Sunday was a rare occurrence here in Utah – running in the rain. Because it happens just a couple of times a year it was surprisingly easy to convince myself to go out for a short recovery run. I was also excited to try out some new shoes. I bought these Altras way back in September, but between marathon training and an injury break they have been sadly sitting in their box waiting for the chance to make a break for it. I ended up doing a little over 3.5 miles – a little longer than I’d planned mostly because my sense of direction is so bad that I can get lost on streets I’ve ran a million times before.

Pretty! And a Utah local!

Pretty! And a Utah local!

My very first impressions: They are incredibly light and the toe box does let your toes splay out. I did notice that although I wear a size 7 in my Brooks PureCadence that the same size in these shoes felt a little snugger. I think I’ll keep them for very short runs for now. My ankle felt a little achy on Monday – and my calves were incredibly tight (no real news there) so I’m going to take it easy with these guys. Luckily for me, Sarah at RunningonHealthy just wrote a blog post about switching up your running shoes. I think she might be a mind reader.

The rest of the weekend was spent in a baking/cooking haze. We had a cookie exchange party on Saturday night. I have never baked a cookie that I have been happy to share with other people………..the baking gods do not want this to happen. But I can make biscotti – especially the chocolate chip variety – so that is what I brought. We ended up coming home with a ridiculous amount of deliciousness that I have been slowly working my way through as after lunch and after dinner treats.

Damn - I need to stop hanging out with people who bake such deliciousness!

Damn – I need to stop hanging out with people who bake such deliciousness!

As you might know I am also slightly obsessed with Skinnytaste (the biscotti recipe is from her website) so I tried out her butternut squash lasagne recipe for dinner and a white bean crostini recipe for a savory party snack. That woman can do no wrong in my book.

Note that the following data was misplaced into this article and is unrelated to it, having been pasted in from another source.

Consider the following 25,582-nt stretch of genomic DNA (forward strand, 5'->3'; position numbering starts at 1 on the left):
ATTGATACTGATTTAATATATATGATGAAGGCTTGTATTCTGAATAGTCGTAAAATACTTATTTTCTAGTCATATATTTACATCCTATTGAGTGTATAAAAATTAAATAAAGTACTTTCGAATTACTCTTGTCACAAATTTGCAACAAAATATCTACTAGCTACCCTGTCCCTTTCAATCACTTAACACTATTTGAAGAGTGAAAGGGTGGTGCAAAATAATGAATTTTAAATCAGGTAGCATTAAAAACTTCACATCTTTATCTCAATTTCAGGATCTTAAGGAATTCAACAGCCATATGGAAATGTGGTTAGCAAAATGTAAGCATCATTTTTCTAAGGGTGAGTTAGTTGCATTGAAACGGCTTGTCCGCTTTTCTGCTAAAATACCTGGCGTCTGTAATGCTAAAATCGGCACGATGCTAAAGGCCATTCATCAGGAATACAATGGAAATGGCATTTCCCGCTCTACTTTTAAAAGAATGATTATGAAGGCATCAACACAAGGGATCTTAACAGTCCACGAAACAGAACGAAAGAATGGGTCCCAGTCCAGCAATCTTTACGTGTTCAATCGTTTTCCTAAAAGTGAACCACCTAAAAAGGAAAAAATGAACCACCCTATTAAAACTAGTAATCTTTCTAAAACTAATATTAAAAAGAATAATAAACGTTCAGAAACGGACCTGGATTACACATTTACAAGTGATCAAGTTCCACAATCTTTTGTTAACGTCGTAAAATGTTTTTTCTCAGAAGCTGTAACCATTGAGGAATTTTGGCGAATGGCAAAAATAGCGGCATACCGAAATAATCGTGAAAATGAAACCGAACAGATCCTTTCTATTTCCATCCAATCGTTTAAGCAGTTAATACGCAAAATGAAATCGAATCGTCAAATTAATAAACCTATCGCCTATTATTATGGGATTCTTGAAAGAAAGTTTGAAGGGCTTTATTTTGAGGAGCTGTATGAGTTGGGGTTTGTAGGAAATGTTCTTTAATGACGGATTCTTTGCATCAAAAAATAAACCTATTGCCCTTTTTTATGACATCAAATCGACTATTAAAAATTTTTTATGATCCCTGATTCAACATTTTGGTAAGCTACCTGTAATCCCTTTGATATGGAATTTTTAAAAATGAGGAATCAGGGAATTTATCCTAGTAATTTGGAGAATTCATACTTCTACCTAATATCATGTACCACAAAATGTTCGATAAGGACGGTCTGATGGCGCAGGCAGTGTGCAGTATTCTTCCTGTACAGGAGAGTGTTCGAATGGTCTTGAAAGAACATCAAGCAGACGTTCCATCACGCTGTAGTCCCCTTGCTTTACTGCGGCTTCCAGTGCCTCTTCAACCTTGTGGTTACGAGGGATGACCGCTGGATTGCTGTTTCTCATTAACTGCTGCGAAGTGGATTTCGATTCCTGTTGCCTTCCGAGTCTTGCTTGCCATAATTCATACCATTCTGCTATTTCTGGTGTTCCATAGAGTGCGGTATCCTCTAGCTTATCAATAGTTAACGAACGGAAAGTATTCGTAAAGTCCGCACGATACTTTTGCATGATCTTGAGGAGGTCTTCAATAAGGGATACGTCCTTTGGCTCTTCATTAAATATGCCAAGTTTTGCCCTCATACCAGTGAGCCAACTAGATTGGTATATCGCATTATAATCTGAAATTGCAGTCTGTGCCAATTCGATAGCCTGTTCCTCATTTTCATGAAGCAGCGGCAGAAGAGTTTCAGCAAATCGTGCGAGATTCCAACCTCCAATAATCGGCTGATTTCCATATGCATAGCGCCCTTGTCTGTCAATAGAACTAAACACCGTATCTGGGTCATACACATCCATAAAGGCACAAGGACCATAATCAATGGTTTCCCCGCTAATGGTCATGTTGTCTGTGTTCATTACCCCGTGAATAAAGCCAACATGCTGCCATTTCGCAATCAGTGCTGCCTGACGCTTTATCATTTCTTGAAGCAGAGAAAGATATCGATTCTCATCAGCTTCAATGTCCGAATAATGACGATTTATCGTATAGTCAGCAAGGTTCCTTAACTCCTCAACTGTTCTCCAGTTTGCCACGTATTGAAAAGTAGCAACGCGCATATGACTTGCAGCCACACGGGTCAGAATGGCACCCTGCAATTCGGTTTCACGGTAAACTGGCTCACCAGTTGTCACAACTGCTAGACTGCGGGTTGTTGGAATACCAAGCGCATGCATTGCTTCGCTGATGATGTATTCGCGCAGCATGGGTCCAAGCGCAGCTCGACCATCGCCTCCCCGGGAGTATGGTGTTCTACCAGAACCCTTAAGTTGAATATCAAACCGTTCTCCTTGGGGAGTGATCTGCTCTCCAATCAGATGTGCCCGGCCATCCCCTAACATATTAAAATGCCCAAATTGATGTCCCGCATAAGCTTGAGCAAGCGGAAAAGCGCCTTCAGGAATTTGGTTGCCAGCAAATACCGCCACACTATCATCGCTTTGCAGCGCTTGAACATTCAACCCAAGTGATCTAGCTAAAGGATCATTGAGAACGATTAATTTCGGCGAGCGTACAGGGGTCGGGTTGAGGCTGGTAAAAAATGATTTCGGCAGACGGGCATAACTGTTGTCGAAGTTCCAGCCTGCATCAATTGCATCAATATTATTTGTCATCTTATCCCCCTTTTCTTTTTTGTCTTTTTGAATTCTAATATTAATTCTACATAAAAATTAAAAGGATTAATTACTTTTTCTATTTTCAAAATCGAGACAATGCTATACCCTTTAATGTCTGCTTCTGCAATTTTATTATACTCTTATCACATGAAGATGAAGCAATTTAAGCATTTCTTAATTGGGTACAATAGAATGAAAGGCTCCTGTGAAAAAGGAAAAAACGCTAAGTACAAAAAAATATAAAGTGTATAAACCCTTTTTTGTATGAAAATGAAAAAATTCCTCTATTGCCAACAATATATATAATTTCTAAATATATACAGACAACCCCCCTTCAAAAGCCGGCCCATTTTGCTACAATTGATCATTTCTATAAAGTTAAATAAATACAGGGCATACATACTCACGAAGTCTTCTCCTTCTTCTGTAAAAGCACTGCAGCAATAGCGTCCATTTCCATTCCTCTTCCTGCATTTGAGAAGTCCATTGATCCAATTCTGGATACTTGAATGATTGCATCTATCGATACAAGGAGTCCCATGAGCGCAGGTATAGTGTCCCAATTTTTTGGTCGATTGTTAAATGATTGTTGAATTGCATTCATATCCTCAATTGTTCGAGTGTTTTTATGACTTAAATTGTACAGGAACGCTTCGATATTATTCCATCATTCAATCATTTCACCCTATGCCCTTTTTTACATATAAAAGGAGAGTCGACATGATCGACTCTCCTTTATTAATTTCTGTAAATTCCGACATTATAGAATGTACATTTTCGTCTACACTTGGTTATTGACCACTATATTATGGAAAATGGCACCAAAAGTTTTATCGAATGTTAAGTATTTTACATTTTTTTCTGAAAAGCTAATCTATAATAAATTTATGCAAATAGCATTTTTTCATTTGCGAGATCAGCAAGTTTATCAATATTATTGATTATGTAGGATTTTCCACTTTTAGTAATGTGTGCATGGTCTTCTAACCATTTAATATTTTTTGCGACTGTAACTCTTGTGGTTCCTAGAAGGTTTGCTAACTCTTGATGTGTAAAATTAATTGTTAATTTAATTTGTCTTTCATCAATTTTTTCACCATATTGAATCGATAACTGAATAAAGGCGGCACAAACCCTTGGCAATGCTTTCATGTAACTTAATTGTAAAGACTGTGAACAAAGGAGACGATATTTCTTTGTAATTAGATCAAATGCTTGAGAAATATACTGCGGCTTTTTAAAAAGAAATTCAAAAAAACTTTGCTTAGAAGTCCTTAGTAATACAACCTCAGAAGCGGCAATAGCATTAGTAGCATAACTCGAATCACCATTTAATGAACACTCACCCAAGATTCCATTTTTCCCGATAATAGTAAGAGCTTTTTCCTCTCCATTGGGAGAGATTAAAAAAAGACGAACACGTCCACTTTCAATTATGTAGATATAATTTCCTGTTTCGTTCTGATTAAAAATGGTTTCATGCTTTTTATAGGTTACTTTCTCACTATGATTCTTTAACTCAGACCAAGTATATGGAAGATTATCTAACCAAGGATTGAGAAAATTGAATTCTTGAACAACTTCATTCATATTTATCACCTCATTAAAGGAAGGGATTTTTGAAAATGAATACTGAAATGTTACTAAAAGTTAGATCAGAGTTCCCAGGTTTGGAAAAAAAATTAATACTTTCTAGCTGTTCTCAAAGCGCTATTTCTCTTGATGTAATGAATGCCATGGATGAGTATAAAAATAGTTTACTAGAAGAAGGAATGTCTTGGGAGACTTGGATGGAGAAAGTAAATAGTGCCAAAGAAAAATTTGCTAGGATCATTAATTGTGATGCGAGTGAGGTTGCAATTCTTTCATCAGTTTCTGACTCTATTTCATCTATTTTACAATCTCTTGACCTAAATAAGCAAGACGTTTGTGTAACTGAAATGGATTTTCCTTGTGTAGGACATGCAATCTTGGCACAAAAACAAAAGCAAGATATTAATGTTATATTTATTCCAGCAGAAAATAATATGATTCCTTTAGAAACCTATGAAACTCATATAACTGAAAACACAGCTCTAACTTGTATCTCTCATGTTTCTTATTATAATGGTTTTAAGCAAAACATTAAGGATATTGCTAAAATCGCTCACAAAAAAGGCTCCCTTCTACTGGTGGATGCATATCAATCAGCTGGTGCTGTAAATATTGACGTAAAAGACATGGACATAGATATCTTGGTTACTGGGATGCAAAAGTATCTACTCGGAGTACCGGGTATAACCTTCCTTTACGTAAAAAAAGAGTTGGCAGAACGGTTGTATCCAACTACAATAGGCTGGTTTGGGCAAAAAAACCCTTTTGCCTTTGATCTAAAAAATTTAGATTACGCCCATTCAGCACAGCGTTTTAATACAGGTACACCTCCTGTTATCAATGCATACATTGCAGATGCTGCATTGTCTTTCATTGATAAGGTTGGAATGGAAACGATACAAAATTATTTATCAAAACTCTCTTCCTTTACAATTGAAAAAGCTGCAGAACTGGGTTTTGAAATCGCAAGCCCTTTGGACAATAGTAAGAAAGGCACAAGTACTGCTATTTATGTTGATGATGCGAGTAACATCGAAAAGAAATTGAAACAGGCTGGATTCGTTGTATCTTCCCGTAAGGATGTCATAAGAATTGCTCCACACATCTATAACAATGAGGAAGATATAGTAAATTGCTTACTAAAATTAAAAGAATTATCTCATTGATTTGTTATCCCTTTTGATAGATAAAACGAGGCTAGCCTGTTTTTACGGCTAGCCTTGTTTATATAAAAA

All from Skinnytaste.

All from Skinnytaste.

But the food highlight of the weekend was saved for Sunday afternoon. For my birthday, J had booked me into a cooking class for October at the Sur la Table in downtown SLC. Unfortunately, they had to cancel that class and couldn’t rearrange it until December. By that time I had found a couple of girlfriends to go. It wasn’t too hard – the class was described as “Cooking with Decadent Chocolate”. We got there at noon and immediately were offered coffee, water and a freshly-made (and amazingly delicious prosciutto frittata). The class was a mixture of hands on cooking and demonstrations (like seeing how to make your very own caramel). The key seemed to be splashing your cash on the fanciest chocolate that you can afford. We (well mostly the instructor who was super nice and informative) made pistachio and peppermint bark, chocolate caramels, chocolate and cherry biscotti and rum and raisin truffles. Everything tasted so good and we got to take samples of everything home to *cough* share *cough*.

My parting gift of chocolate with more chocolate.

My parting gift of chocolate with more chocolate.

I had never done a cooking class but it was so fun. They even do date nights but I think I’ll have to work on J for a little to convince him to come cook with me.

I think I’ve mentioned already that I’m hoping that some running-related gifts make it under my Christmas tree. But I couldn’t stop myself from treating myself to my first ever grab bag from ProCompression. Three pairs for a little under $38. Happy Christmas to me!

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Happy Christmas everyone!

Learning to trust myself

Hello again! Last week was a much needed break from blogging – busy at work and stressful personal stuff do not make a good combination. But luckily this weekend has been the definition of relaxing and worry-free. And we finally got into the Christmas spirit. Tree. Check. Cards mailed. Check. Gifts purchased. Check-ish.

Real trees are awesome.

Real trees are awesome.

So let’s rewind to workouts. I was trail running with a friend this week (more on those runs later) when she asked me if my foot pain is real or psychosomatic. And I wasn’t sure. I know that when I’m distracted or running then my foot doesn’t hurt. But I’m terrified of getting a stress fracture so I get random foot pains and convince myself that I’ve broken my foot. That is super duper fun. As well as that, after every run I’m waiting for the other shoe to drop……..so to speak………..really I’m waiting to get punished for daring to try.

As someone who never exercised regularly growing up I’ve always found it hard to trust my own opinion of how my body is feeling. I seek reassurance from PTs or doctors to hold my hand and tell me when I should push myself a little harder. Having to rely on my own judgement for this is scary. I’m scared of making the wrong decision – and maybe this is a reflection of my life in general. The fear of choosing the wrong thing and being full of regrets. I know that I need more faith in myself. In my own judgement. And not being so afraid – of failing, getting it wrong, admitting I f*cked up.

So that’s what I’ve been doing. Running when I’m a little scared – of triggering my injury, getting a compensation injury. Believing that I am more resilient than I believe. Aren’t we all our own harshest critics? I know that this is true for me. I hold myself to much higher standards than I expect from anyone else. The one thing I have noticed is that yoga seems to aggravate my foot – probably due to the one-footed balancing – so I’m taking a break from that. My gym is also out of action until mid-January so strength training isn’t really an option right now either. Cardio it is!

Sat: 2000 yd swim (this is the half iron-man distance 1.2 miles)